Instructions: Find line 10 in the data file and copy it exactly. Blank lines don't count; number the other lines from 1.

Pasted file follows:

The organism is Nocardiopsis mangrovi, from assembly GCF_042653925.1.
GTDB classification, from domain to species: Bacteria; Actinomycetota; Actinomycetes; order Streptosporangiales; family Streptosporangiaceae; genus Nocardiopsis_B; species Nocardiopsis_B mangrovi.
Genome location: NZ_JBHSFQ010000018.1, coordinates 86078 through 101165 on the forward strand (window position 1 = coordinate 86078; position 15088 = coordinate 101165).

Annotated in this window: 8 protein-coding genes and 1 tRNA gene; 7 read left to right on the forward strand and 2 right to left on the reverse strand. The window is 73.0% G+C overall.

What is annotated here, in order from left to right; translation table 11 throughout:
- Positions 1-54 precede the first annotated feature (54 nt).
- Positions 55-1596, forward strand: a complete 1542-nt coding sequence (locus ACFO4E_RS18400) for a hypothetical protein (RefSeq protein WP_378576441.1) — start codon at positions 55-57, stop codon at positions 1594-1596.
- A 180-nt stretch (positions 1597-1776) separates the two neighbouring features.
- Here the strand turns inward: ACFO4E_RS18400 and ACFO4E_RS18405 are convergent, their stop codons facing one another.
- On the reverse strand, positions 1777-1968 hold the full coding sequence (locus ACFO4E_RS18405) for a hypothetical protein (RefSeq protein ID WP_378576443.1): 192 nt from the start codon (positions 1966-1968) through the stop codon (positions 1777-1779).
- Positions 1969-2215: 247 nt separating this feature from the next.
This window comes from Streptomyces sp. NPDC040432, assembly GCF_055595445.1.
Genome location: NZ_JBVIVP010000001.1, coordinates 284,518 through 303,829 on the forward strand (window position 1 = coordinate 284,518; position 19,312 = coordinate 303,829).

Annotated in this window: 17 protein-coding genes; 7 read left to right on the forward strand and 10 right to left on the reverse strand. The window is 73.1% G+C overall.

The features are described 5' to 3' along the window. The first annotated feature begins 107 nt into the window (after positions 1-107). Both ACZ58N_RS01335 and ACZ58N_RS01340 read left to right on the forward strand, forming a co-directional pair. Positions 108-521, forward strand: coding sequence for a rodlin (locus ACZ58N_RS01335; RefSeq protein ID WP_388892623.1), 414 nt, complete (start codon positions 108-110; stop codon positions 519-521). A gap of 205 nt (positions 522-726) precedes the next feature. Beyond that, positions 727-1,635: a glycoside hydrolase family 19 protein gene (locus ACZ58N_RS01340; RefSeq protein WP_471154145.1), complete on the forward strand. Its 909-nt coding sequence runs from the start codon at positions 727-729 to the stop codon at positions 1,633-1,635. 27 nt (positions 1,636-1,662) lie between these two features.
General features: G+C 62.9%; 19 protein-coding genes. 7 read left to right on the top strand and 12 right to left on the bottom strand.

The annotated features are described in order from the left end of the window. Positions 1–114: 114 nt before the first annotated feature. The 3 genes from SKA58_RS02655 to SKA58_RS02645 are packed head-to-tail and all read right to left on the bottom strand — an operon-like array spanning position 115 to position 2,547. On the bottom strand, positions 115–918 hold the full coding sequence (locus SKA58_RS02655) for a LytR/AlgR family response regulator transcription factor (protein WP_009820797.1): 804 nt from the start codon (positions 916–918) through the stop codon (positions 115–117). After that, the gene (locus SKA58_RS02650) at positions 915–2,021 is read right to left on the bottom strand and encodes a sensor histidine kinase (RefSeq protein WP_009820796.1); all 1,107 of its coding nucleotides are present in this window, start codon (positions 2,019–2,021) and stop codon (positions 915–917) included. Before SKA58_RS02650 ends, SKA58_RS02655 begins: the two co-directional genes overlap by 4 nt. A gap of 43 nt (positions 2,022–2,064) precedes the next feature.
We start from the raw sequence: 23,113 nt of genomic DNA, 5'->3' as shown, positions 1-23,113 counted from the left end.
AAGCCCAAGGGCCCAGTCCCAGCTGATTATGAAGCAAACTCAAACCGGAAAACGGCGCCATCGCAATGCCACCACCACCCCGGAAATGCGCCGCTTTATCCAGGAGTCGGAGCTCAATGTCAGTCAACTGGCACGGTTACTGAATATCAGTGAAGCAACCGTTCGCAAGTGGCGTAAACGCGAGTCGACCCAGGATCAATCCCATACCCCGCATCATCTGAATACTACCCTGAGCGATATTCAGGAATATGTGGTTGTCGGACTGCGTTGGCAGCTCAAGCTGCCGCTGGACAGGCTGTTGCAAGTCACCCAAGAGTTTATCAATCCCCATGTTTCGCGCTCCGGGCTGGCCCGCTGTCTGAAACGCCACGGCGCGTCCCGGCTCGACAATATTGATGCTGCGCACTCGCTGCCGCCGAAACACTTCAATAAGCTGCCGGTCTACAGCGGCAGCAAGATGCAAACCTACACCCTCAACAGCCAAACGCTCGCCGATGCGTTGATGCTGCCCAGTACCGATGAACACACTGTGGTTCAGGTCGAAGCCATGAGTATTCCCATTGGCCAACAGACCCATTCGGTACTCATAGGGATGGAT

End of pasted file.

- On the reverse strand, positions 1777-1968 hold the full coding sequence (locus ACFO4E_RS18405) for a hypothetical protein (RefSeq protein ID WP_378576443.1): 192 nt from the start codon (positions 1966-1968) through the stop codon (positions 1777-1779).